You decided your latest widget from the widget factory needs to go viral. Your “marketing guy” says the best way to reach your youth market on a shoestring is to go about posting a vid on YouTube.
Before that happens, please take some time to consider how to make your new spot relevant to the viewers at home.
Truth be told, YT is a good way for you to stay in touch with the youth of today (and young adults too). But as common knowledge dictates time and again, just because you CAN do something doesn’t mean that you SHOULD. Or, in YouTube’s case, just because you post up the latest hopeful viral extravaganza, doesn’t mean you ought to bother—at least not without some careful consideration beforehand: Be wary, intrepid brand manager, ask yourself a few tough questions before taking the leap.
First, begin by considering this important question: “Is my product relevant in a user-generated sort of way?”
Before you post on your site some awesome new contest (ANC) where consumers compete by producing the rad-est online commercial, be sure to think about whether that ad will end up like some other pile of product placement dookie!
Just because fools are willing to make a two-minute video lauding benefits of your latest line of tween targeted body spray, and just because these citizen videographers comprise your desired demo, doesn’t mean anything you show will be relevant to netizens at large. And in fact, the opposite can apply, which of course sucks.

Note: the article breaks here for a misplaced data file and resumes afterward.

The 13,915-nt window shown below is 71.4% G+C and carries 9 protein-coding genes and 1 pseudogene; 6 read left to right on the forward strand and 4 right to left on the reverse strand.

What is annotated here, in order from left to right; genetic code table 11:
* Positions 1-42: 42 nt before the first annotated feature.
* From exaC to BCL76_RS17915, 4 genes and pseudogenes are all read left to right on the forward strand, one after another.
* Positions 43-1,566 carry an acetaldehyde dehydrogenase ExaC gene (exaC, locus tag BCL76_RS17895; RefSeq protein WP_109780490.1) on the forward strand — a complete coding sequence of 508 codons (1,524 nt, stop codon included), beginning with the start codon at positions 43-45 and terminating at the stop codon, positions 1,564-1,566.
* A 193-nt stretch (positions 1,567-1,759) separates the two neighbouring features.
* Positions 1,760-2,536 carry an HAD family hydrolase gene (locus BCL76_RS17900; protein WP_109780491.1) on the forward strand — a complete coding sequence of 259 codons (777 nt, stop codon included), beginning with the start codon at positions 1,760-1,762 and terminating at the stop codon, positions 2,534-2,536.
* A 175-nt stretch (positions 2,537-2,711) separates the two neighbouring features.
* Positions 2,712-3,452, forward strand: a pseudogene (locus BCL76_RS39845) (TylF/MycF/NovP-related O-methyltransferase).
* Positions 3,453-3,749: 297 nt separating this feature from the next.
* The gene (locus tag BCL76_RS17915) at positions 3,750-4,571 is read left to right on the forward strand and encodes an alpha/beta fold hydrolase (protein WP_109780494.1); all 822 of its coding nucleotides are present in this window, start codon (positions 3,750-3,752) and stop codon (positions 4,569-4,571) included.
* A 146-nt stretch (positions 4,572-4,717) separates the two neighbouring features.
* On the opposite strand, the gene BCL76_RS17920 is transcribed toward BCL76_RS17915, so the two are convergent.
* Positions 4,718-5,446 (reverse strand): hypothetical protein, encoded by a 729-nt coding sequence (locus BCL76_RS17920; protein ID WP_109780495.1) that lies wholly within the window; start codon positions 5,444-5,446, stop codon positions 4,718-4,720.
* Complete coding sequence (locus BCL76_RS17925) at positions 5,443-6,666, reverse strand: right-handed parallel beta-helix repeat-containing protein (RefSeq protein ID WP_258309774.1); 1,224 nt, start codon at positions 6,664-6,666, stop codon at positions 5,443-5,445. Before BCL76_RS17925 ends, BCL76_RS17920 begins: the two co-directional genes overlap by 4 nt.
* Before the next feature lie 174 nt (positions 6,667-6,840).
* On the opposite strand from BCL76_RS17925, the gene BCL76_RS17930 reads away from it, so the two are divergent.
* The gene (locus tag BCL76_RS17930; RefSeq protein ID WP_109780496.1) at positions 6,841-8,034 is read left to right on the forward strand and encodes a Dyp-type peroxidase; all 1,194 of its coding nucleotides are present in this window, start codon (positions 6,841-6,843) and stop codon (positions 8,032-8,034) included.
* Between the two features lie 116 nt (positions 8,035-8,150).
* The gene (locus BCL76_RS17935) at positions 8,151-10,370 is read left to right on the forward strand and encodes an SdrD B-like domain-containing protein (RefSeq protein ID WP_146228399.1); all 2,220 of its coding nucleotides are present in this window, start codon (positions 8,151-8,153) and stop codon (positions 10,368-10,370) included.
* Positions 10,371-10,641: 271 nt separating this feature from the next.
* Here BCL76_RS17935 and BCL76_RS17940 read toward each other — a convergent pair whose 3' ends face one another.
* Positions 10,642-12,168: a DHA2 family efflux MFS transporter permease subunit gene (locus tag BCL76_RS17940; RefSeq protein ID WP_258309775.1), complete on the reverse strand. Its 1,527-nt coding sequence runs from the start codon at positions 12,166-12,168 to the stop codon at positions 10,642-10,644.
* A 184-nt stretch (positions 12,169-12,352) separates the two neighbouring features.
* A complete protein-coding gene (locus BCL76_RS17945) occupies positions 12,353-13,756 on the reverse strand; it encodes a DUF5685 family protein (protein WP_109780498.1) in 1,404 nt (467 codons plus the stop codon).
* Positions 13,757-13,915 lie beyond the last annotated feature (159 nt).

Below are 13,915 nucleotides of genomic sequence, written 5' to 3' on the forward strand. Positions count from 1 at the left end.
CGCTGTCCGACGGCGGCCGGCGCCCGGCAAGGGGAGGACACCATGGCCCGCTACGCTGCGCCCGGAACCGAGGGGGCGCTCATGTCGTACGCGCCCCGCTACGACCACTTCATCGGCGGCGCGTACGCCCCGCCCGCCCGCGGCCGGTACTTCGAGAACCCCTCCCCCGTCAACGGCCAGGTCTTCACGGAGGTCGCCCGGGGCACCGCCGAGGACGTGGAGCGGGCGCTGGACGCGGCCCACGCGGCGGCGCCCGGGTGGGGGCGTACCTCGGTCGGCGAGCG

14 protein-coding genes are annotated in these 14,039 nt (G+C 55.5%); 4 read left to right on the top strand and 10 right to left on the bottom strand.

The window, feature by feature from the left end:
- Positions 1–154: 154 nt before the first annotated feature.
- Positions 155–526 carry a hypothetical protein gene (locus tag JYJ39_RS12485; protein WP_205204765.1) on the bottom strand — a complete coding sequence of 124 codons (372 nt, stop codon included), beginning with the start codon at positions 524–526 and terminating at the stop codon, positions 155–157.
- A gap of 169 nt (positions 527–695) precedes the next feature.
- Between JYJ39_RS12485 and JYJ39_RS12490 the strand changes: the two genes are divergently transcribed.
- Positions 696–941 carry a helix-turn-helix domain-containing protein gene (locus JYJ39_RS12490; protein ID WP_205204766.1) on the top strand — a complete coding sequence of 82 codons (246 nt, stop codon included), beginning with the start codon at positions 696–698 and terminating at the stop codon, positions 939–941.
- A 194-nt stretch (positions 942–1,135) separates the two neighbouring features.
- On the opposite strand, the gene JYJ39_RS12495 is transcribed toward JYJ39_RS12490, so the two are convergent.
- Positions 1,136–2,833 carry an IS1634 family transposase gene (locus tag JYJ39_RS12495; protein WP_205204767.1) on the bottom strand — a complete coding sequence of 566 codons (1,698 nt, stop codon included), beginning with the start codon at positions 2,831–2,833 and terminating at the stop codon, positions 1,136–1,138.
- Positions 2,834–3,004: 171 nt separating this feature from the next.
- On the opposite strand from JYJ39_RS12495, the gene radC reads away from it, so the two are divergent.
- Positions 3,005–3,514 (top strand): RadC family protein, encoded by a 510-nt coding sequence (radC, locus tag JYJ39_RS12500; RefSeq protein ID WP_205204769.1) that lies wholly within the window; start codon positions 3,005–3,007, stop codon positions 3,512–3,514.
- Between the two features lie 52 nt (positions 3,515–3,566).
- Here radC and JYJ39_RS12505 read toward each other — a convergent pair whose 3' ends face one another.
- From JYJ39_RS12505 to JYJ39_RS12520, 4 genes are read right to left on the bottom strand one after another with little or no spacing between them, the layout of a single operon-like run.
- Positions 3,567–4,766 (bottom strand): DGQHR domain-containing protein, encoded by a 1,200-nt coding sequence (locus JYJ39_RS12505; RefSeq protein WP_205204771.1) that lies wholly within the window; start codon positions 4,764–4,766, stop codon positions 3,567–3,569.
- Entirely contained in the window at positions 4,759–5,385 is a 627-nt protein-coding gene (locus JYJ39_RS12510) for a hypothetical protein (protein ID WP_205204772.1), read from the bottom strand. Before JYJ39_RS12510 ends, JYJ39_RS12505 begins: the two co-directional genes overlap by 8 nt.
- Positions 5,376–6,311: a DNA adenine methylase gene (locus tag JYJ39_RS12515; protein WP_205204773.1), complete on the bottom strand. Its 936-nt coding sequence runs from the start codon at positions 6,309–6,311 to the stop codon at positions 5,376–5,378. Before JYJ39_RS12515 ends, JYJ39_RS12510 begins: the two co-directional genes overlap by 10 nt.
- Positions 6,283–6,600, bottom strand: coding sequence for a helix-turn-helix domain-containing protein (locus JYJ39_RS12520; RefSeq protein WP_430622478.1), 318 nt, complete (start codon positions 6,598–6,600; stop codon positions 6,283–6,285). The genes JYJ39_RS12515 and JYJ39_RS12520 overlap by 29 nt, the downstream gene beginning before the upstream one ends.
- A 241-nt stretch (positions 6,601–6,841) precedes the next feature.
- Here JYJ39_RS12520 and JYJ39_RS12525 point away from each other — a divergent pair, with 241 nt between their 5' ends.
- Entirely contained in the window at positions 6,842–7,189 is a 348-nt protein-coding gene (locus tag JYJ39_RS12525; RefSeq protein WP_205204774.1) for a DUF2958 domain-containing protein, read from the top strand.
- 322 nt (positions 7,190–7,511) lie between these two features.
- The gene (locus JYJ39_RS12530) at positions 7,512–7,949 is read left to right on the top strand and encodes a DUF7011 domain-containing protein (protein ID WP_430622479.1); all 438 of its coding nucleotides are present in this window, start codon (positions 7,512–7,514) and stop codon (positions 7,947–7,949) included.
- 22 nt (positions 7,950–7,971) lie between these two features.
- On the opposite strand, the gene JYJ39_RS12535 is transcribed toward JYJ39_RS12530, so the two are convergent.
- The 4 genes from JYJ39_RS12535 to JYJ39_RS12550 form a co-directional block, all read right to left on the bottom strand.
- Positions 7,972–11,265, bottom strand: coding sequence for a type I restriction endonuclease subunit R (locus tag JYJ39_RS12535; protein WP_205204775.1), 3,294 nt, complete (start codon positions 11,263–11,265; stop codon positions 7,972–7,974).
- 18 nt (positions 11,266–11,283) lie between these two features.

In the event your new video piece fails boldly to resonate with the crucial youth demo, watch out for a viral marketing treat on par with Ebola. That’s where the Internet has an amazing capacity to connect people to bite your company in its shiny digital ass.
If the product basically stinks, your new viral video may be subject to the demo’s second favorite pastime next to surfing sites, which is unleashing endless scorn upon those who fail to amuse them. Let’s take a look at the simple phrase “Head On/ Apply directly to your forehead.” So, before you suffer this fate, consider whether or not your new campaign might be fodder for tomorrow’s water cooler banter (we call that bad exposure).
After all, just because something is user-generated doesn’t mean it was generated well.
Which drives home our point all the more: Letting the people upload brings out the whims of everyone. So good luck to you if you think the latest, greatest way of reaching the youth is there for everyone.
Maybe that’s the last word on this topic. Well, for now…
I’m Richard Laermer, coauthor of the new “Punk Marketing” volume. I stand by the above. Let me know how you feel.